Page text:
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the hustings, the military' interfered, and the people fled in confusion. A tradesman who resided in the vicinity, hearing the shouts, hastily moved towards the spot to inquire the cause. The first person he met was Henry Sheares, pallid, trembling, and almost gasping for breath. He asked what had happened. Sheares with looks and tones importing extraordinary perturbation, implored him, if he valued his own life, to turn back. It was with some difficulty that the interrogator could obtain an intelligible account of the cause and extent of the danger. As soon as he had ascertained the fact, he fixed his eye on Sheares, and said, “Mr. Sheares, I know more of some matters than you may be aware of; take a friend's advice, and have no more to do with politics ; you have not nerve, Şir, for the business you have engaged in." But the infatuation of the times, and the influence of his brother's character and example prevailed. When the catastrophe came, John Shear's felt, when too latė, that he should have offered the same advice. This reflection embittered his last moments. It also called forth some generous traits that deserve to be remembered. His appeal to the Court in behalf of his brother, as given in the report of the trial.


Here lies, entombed,
The ashes, earthly parts, and remains
Of a bright and aspiring genius,

Who, in his youth,

Discovered some sparks
Of a brilliant and volatile nature ;

But was, in maturity,
Of a steady and grateful disposition,

And diffusive benevolence.
Though naturally of a warm temper,

And easily stirred up,
Yet was he a shining example
Of fervent and unreserved benignity;

For, though he might have been
The most dangerous and dreadful

Of enemies,

Even upon

He was the best and kindest

Of friends.
Nor did he ever look cool

his foes ;
Though his fondest admirers
Too often turned their backs upon

Oh! undeserving and invidious times !

When earths, illlustrious examples,
Are thus wantonly made light of;

Such resplendent virtues

Thus basely blown upon!
Tho' rather the promoter of a cheerful glass with others,

And somewhat given to smoaking,

Yet he was never seen in liquor,

Which was his utmost abhorrence.
Raking, which ruins most constitutions,

Was far from spoiling his,
Though it often threw him into inflammatory disorders.

His days, which were short,
Were ended by a gentle and gradual decay:
His substance wasted, and his strength consumed,
A temporal period was put to his finite existence

By his being seized with a cold,

In one of the warm days
Of the fatal month of May.
His loss, and cheering influence,
Iš often and feelingly regretted

By his friends,
Who erected this monument in memory

Of his endearing virtues.


Among the scenes of terror of which Smyrna has becn, at different times, the theatre, since the commencement of the Greek insurrection, the following affecting circumstance occurred :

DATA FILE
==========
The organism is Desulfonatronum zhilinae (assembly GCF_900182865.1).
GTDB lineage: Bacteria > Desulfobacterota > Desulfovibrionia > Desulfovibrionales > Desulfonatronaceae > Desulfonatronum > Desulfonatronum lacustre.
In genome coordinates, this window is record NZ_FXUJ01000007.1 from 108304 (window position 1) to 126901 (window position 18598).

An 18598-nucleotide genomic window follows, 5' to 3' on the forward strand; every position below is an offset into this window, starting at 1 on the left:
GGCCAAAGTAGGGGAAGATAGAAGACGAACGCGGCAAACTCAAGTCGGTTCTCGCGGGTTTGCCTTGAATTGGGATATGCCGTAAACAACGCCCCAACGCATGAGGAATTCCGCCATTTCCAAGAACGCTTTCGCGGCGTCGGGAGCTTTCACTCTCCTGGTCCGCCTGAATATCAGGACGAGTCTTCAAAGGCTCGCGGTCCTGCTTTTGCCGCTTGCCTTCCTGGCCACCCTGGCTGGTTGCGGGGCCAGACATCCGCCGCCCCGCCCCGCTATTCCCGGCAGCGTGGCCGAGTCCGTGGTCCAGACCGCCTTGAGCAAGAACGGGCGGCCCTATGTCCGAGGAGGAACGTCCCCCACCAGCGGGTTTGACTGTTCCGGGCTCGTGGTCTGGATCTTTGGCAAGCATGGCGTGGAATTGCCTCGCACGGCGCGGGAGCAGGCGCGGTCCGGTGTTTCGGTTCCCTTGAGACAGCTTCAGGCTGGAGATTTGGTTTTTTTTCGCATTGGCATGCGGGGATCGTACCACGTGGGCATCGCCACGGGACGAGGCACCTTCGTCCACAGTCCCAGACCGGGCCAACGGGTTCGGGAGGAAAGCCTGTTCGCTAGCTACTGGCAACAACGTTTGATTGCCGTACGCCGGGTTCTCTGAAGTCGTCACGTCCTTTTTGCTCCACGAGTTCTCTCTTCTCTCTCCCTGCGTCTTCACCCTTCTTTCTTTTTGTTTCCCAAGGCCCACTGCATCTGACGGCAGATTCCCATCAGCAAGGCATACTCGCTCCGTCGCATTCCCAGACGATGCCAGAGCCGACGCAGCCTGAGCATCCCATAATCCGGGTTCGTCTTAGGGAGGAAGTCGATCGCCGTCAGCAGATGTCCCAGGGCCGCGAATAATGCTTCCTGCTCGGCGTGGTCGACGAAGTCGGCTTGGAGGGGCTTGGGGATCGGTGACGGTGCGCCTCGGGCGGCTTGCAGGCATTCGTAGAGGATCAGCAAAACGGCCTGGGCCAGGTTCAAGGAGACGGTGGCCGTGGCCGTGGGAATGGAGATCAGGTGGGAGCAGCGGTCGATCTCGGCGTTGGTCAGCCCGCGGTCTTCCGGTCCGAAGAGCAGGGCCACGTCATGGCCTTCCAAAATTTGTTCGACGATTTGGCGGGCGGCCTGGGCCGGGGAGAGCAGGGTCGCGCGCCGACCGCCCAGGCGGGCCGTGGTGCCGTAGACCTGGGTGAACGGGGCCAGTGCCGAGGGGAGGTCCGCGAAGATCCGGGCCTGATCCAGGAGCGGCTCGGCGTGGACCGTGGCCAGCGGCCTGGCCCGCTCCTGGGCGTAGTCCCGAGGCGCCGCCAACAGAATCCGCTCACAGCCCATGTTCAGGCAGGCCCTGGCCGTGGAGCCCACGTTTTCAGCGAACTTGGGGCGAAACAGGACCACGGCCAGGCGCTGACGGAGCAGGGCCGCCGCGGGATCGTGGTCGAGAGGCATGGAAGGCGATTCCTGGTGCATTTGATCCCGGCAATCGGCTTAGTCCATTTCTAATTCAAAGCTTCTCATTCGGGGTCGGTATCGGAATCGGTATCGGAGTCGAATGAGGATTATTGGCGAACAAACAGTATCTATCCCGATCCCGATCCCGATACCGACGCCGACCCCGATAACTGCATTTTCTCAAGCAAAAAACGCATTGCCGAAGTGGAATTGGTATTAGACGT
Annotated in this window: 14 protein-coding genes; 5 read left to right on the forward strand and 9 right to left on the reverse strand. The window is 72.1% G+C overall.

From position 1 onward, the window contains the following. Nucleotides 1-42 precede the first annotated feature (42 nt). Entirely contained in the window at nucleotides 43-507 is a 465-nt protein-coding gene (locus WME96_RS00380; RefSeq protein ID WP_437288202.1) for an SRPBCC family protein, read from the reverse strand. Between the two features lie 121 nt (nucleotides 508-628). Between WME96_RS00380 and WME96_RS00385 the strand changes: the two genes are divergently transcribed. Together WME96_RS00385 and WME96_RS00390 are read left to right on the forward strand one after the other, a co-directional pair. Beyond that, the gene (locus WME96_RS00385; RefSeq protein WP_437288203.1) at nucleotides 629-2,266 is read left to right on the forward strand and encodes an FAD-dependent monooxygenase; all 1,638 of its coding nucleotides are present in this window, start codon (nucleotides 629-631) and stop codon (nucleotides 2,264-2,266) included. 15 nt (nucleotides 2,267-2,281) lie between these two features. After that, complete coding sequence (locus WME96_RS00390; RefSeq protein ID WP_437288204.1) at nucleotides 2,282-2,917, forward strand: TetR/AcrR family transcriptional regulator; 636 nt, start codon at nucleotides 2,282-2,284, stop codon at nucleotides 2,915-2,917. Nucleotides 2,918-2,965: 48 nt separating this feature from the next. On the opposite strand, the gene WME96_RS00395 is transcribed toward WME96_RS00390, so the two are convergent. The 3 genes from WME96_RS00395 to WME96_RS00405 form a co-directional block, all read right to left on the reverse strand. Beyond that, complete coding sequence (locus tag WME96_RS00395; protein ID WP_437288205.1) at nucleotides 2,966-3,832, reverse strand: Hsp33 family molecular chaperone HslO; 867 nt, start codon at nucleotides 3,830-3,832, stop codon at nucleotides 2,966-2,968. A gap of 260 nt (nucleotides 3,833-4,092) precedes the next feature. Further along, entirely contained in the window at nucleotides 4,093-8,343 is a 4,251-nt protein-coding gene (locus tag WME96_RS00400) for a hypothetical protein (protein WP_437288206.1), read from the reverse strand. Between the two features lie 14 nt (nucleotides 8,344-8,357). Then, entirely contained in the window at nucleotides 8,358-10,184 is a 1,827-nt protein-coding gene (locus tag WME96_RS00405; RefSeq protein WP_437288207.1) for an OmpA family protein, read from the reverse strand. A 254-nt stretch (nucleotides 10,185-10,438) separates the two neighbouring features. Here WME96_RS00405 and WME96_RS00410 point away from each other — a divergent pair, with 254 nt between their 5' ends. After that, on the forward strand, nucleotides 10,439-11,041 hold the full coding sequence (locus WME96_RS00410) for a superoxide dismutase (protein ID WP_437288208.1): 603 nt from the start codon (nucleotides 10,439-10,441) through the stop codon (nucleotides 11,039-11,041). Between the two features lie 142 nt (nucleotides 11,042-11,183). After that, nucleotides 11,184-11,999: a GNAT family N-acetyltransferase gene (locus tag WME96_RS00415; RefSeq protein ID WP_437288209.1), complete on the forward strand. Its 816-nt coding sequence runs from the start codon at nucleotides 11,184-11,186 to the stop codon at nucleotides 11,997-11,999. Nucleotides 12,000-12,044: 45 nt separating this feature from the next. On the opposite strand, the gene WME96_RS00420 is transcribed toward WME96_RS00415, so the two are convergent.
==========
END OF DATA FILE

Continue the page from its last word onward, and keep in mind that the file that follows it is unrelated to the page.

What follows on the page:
While the murderers were forcing in the doors of the houses with their carbines, a poor Catholic family, in the neighbourhood of these massacres, was in a desperate situation. False security had hitherto made them neglect the necessary precautions. The unhappy father did not perceive his error, till his house-door was pierced through and through, by a shower of musket balls. The only means that remained to save his wife and numerous family from inevitable destruction, was to escape over the roofs of the houses. The moments were precious ; the door was already giving way to the efforts of the assailants. Taking his youngest son in his arms, he climbed from his own to the next roof, followed by his trembling wife with an infant at her breast, and after her his four daughters. But this flight was soon interrupted by a cross street. They already heard, on the neigbouring terraces, the furious cries of their pursuers ; it was necessary to venture the dangerous passage over the street. The father, inspired with new strength, pulled a plank from the adjoining house. and laid it across the street, so that it rested on the two opposite roofs, and offered a narrow, insecure bridge to this unfortunate family. But the imminent danger of falling, was not the only one that threatened them; the street they had to cross was that in which the shot (the cause of tumult) had been fired. It was full of furious Turks, whose continual firing alarmed them. But they had no time to consider. At last one of the daughters ventured on the narrow board ; but at her first step a hundred muskets were discharged at her. However, she reached the opposite roof without injury; and her sister, who followed, was equally fortunate. Meantime the rest of the family were discovered by the furious Turks on the neighbouring roofs, and a shower of balls from that side also assailed the unhappy fugitives. Urged by alarms from all quarters they all crowded at once on the frail bridge, which at first they hardly thought would bear one person. All the shots were now directed to the same point, and pierced, in many places, the board, which bent under their weight! But it seemed as if Providence covered with its Ægis this unhappy family—not one was wounded all reached the opposite roof, and thence the residence of an European family ; where the father, exhausted by exertion and mental agitation, as soon he found himself in safety, fainted away.